California Court of Appeals Rules in Health Club Injury Case

lifting-weights-669278-mIn a recent court of appeals case, Grebing v. 24 Hour Fitness USA, Inc., Cal. Ct. App. (2015), the court had before it the issue of whether to hold liable a health and fitness club for an injury that occurred when a piece of weight-lifting equipment broke and struck the individual who was using it.

When he initially became a member of the club, the plaintiff signed an assumption of risk liability waiver. The waiver contained language stating that 24 Hour would not be liable for any injuries or other harm sustained by the signer, and also that the gym was not responsible for any issues with the equipment, including any products liability claims. Essentially, it attempted to broadly insulate the gym from any sort of liability related to injuries sustained on the premises. The plaintiff signed the waiver a second time when he subsequently upgraded his membership.

There was a woman at the gym who apparently reported safety issues to the gym on a regular basis. She had reportedly complained on at least one prior occasion about the use of clips not being readily available for all of the machines. On the day of the incident, she had reported that the clip in the machine that the plaintiff was going to use was crooked. The plaintiff’s injury occurred approximately 15 minutes later.

The injury occurred when the plaintiff was using a rowing machine. He increased the weights, and apparently the cable to the machine snapped, causing the bar to hit the plaintiff in the face, causing him injuries to his head, back, and neck.

The plaintiff filed suit, challenging the release of liability on the grounds that his claim was based on the gross negligence of the gym in not addressing the purportedly inadequate equipment, and furthermore that, since the gym was reportedly in the chain of distribution of the equipment, it was liable for the equipment failure.

24 Hour filed a motion for summary judgment, citing its waiver removing liability for negligence. It argued that, regarding the claim of gross negligence, the plaintiff “failed to submit evidence that demonstrates an extreme departure from the ordinary standard of care or a want of even scant care.” The trial court granted the motion and entered judgment on the gym’s behalf. The plaintiff appealed.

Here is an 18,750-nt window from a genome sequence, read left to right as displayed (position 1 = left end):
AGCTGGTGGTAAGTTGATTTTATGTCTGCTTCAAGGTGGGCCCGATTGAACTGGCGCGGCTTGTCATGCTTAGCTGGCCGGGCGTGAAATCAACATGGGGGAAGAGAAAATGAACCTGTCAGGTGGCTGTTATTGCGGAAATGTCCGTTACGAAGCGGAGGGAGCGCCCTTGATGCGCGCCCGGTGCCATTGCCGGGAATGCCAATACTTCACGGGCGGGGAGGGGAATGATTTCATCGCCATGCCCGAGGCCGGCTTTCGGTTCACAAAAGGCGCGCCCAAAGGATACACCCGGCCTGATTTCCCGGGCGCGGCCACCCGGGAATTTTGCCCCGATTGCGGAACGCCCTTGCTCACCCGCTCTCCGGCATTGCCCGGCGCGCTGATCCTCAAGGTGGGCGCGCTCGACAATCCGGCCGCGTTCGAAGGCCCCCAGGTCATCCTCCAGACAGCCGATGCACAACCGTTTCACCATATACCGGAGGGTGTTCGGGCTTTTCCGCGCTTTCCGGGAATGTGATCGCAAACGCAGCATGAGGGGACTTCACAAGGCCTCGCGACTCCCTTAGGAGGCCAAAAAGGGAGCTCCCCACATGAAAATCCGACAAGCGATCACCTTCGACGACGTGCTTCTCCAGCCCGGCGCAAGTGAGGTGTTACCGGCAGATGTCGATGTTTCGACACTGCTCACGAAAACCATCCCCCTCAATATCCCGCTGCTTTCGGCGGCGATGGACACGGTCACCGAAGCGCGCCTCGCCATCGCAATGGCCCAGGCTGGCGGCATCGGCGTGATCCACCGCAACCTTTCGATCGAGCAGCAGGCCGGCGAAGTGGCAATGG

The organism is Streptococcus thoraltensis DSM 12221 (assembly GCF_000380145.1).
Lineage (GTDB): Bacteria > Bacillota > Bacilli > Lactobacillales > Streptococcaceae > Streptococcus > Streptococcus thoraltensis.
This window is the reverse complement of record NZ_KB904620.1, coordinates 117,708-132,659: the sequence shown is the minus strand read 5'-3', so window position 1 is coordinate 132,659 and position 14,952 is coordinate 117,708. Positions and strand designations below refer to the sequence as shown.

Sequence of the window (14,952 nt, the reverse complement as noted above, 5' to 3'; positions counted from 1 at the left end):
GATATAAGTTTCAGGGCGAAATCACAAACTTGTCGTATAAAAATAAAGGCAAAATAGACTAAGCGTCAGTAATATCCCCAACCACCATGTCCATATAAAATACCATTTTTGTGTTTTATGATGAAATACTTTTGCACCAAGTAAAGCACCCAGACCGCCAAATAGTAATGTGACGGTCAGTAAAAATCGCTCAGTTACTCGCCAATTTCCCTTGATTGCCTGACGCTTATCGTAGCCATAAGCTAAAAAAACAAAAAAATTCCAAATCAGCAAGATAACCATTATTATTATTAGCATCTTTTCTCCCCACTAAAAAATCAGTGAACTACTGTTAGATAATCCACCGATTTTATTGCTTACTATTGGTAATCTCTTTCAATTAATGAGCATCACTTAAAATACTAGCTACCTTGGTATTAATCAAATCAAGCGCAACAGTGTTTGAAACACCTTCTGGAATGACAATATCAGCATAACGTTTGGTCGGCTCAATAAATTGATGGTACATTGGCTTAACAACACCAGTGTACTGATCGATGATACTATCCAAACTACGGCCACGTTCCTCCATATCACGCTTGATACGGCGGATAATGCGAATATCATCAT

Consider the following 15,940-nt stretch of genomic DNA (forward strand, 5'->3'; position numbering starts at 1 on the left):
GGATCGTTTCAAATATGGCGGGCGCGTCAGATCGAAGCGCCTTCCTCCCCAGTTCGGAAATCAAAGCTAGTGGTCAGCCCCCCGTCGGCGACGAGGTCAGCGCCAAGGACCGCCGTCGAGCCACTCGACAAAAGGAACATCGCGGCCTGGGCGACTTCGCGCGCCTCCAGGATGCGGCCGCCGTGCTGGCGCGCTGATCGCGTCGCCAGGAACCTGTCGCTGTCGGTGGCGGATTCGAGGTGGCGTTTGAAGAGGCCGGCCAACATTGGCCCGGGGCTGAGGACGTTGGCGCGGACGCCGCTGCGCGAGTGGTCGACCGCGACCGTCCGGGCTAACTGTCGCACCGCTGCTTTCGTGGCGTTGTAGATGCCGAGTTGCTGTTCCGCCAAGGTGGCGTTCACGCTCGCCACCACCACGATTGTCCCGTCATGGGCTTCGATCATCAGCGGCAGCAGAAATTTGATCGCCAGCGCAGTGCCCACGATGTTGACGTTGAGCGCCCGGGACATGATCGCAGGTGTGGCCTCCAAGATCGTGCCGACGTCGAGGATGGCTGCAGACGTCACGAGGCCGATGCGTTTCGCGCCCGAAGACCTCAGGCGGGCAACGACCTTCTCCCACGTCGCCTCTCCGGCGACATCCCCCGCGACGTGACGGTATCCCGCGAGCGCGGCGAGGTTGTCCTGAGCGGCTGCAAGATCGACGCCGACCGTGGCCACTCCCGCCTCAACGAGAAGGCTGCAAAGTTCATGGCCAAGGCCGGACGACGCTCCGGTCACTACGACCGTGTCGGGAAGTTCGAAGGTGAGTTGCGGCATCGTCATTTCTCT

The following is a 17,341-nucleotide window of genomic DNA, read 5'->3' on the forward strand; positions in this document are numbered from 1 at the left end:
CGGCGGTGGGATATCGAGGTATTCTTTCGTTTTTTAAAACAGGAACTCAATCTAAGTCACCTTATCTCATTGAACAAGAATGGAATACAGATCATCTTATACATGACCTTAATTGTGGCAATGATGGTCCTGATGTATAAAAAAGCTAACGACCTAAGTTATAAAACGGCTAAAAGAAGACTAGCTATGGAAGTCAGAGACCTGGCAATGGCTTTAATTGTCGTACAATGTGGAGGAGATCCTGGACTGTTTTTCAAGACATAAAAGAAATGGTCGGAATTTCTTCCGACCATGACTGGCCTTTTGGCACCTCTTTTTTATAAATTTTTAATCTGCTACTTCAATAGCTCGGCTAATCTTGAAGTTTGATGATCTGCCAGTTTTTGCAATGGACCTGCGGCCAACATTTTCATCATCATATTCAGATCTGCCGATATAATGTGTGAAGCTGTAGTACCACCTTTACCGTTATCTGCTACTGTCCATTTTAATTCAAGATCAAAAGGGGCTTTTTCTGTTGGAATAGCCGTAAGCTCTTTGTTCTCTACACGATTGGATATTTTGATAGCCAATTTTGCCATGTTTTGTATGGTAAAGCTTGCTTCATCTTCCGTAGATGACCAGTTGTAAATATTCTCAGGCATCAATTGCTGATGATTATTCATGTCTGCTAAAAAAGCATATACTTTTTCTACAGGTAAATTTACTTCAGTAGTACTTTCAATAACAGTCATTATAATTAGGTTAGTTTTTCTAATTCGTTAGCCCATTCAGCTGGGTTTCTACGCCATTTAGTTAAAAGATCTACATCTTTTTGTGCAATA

The Court of Appeals found that the waiver was a valid release from liability for negligence, citing specific cases regarding liability waivers for health clubs.

Next, regarding the woman’s report of the clip appearing to be misaligned, the court found that the 15-minute period that elapsed between her report and the injury did not support a finding of gross negligence. It also discussed the fact that 24 Hour had a maintenance technician who regularly inspected the equipment for any potential safety issues.

Lastly, regarding the alleged liability for the equipment, the court found that the club’s primary purpose was to provide health club services, and that under California law, “a defendant cannot be liable based on products liability if the dominant purpose of the defendant’s transaction with the plaintiff was providing services rather than supplying a product.” Therefore, 24 Hour could not be held liable on that basis either.

Thus, the lower court’s judgment in granting summary judgment on behalf of the defendant was affirmed.

There is an important point to be made regarding this case, and that is that the plaintiff may have had a claim against the manufacturer of the allegedly defective piece of exercise equipment. The plaintiff could potentially have brought a separate lawsuit in order to recover damages for the injuries he suffered as a result of the cable snapping.

The Riverside premises liability lawyers at Sharifi Firm, PLC, have years of experience gathering evidence for these cases and recovering damages on behalf of injured plaintiffs. We represent accident victims in San Bernardino, Rancho Cucamonga, and Temecula. Contact us at 1-866-422-7222 or via our online form for a free, no-obligation consultation.

More Blog Posts:

California Court of Appeals Denies “Power Press” Exception in Work Injury Case, Southern California Injury Lawyer Blog, published May 22, 2015

California Court of Appeals Fails to Find Duty to Preconceived Child in Workplace Chemical Exposure Case, Southern California Injury Lawyer Blog, published May 18, 2015

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